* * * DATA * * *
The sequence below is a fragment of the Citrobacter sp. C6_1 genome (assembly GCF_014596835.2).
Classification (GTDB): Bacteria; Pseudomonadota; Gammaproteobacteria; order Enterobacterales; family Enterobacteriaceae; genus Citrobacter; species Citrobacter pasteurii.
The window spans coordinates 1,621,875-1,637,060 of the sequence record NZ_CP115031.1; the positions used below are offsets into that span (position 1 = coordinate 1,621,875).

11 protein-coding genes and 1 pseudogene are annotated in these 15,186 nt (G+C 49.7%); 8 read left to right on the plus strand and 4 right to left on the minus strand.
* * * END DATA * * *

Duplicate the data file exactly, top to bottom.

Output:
The sequence below is a fragment of the Citrobacter sp. C6_1 genome (assembly GCF_014596835.2).
Classification (GTDB): Bacteria; Pseudomonadota; Gammaproteobacteria; order Enterobacterales; family Enterobacteriaceae; genus Citrobacter; species Citrobacter pasteurii.
The window spans coordinates 1,621,875-1,637,060 of the sequence record NZ_CP115031.1; the positions used below are offsets into that span (position 1 = coordinate 1,621,875).

11 protein-coding genes and 1 pseudogene are annotated in these 15,186 nt (G+C 49.7%); 8 read left to right on the plus strand and 4 right to left on the minus strand.